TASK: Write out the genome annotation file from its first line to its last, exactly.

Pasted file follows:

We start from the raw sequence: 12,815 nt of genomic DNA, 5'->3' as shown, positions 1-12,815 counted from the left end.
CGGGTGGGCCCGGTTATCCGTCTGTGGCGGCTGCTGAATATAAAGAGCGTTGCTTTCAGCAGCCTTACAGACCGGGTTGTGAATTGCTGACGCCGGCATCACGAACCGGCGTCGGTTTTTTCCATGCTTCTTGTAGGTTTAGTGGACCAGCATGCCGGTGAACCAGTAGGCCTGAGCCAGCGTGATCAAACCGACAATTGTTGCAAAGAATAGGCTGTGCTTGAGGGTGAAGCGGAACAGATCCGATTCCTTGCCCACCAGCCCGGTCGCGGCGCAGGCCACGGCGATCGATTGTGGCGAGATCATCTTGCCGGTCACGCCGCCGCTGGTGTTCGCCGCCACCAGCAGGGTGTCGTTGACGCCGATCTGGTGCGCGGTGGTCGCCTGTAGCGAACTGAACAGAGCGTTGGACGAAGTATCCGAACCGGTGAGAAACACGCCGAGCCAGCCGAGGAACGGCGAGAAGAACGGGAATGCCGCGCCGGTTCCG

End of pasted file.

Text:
We start from the raw sequence: 12,815 nt of genomic DNA, 5'->3' as shown, positions 1-12,815 counted from the left end.
CGGGTGGGCCCGGTTATCCGTCTGTGGCGGCTGCTGAATATAAAGAGCGTTGCTTTCAGCAGCCTTACAGACCGGGTTGTGAATTGCTGACGCCGGCATCACGAACCGGCGTCGGTTTTTTCCATGCTTCTTGTAGGTTTAGTGGACCAGCATGCCGGTGAACCAGTAGGCCTGAGCCAGCGTGATCAAACCGACAATTGTTGCAAAGAATAGGCTGTGCTTGAGGGTGAAGCGGAACAGATCCGATTCCTTGCCCACCAGCCCGGTCGCGGCGCAGGCCACGGCGATCGATTGTGGCGAGATCATCTTGCCGGTCACGCCGCCGCTGGTGTTCGCCGCCACCAGCAGGGTGTCGTTGACGCCGATCTGGTGCGCGGTGGTCGCCTGTAGCGAACTGAACAGAGCGTTGGACGAAGTATCCGAACCGGTGAGAAACACGCCGAGCCAGCCGAGGAACGGCGAGAAGAACGGGAATGCCGCGCCGGTTCCG